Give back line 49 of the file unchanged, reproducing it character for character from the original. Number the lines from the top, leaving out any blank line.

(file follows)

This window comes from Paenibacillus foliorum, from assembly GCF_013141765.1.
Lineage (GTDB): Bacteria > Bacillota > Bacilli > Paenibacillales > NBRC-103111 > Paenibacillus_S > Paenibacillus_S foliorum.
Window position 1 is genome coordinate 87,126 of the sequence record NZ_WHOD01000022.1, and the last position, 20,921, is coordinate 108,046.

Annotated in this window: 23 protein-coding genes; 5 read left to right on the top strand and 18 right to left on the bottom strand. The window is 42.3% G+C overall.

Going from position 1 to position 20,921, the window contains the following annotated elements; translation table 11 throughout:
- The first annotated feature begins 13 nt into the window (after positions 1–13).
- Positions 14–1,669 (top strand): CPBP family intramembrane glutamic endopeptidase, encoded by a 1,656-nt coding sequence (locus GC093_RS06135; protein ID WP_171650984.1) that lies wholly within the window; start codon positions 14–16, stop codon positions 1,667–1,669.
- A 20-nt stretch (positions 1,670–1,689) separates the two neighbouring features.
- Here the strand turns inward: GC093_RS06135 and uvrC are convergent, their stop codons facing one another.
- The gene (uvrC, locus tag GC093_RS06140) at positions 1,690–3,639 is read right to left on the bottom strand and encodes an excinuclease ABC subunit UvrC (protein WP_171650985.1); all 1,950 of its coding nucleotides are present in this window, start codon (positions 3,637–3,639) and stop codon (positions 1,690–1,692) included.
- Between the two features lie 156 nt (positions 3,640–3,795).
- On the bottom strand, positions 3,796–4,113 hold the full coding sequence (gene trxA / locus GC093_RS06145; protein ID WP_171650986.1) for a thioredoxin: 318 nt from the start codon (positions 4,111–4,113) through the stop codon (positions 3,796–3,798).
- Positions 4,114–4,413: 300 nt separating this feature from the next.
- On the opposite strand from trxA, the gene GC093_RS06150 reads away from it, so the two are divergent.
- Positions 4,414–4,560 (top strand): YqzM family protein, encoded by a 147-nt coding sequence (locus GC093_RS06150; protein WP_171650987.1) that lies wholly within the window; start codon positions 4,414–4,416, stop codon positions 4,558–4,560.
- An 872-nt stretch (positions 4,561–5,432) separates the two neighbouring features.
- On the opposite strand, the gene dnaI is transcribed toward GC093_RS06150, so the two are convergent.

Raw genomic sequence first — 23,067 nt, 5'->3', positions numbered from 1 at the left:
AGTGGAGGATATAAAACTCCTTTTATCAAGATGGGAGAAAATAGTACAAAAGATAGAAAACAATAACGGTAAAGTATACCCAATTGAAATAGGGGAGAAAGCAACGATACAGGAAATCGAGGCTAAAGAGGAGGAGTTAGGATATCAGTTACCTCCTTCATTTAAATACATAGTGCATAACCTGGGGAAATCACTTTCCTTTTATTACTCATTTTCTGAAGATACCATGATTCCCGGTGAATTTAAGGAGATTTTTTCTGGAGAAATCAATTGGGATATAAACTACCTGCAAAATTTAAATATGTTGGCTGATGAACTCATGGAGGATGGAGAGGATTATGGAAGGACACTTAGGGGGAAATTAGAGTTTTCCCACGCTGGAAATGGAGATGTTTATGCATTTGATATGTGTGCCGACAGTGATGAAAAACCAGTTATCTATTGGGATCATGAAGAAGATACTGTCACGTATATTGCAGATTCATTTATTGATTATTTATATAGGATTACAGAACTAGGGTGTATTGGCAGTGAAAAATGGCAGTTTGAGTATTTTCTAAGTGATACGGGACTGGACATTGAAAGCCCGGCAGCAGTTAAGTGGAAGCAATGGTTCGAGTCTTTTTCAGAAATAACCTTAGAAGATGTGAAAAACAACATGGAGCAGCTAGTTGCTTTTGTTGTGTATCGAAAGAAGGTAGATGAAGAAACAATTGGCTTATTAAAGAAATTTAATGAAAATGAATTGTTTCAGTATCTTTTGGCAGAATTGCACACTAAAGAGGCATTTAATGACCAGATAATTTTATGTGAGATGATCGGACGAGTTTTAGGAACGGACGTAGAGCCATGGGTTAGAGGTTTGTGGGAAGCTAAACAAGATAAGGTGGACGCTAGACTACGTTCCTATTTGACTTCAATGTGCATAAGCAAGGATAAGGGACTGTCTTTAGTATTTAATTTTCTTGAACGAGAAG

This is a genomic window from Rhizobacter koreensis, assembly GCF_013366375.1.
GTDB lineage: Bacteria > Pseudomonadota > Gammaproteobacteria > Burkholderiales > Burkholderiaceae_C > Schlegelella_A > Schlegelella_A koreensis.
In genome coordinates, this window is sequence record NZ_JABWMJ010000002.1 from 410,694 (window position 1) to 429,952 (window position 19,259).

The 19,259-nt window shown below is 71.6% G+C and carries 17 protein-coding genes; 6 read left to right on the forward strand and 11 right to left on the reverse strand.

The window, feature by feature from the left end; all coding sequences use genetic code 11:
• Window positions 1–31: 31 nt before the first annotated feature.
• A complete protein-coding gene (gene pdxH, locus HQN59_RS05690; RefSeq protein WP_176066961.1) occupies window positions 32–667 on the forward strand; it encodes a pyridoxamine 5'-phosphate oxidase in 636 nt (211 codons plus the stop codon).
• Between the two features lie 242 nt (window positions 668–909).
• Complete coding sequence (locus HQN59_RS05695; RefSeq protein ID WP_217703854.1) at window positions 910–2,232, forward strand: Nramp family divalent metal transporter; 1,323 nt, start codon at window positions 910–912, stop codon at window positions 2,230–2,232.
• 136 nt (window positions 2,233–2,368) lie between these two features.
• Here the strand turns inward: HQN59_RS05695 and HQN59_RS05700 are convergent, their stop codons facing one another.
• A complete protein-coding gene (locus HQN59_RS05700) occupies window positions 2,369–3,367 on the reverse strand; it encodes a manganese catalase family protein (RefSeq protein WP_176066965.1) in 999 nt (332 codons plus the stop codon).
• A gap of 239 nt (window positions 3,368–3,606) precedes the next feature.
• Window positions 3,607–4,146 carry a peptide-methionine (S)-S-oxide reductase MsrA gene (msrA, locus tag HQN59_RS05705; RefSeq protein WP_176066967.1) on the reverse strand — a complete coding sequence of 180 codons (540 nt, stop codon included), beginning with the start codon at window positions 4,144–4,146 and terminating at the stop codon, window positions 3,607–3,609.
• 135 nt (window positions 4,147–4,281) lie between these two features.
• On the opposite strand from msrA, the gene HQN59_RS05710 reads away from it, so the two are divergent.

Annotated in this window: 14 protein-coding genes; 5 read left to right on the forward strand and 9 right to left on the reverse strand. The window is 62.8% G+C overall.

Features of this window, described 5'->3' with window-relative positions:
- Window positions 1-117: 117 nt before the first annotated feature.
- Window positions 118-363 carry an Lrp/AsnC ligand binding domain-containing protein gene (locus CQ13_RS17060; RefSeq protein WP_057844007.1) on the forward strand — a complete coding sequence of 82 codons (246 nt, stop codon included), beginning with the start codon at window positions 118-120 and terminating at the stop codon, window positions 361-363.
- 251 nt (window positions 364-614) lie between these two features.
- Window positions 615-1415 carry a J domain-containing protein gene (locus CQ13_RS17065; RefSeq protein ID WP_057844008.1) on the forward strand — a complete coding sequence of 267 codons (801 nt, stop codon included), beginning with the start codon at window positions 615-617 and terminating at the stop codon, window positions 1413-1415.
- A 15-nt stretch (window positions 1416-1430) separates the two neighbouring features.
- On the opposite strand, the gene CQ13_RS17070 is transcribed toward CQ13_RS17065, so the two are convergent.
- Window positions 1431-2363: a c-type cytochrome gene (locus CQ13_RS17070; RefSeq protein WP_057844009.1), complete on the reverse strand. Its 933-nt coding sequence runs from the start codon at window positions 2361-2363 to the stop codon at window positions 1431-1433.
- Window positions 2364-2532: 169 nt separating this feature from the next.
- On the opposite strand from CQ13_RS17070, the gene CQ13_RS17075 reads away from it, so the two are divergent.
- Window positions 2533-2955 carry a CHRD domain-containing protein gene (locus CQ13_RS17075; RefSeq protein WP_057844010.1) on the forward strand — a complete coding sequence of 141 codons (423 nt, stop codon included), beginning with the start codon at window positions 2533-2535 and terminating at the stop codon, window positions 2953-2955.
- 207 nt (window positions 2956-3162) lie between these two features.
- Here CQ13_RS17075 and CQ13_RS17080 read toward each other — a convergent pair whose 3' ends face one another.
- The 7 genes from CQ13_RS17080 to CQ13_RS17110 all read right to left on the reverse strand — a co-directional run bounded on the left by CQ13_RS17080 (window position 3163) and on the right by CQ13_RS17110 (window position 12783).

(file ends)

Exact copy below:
- Here CQ13_RS17075 and CQ13_RS17080 read toward each other — a convergent pair whose 3' ends face one another.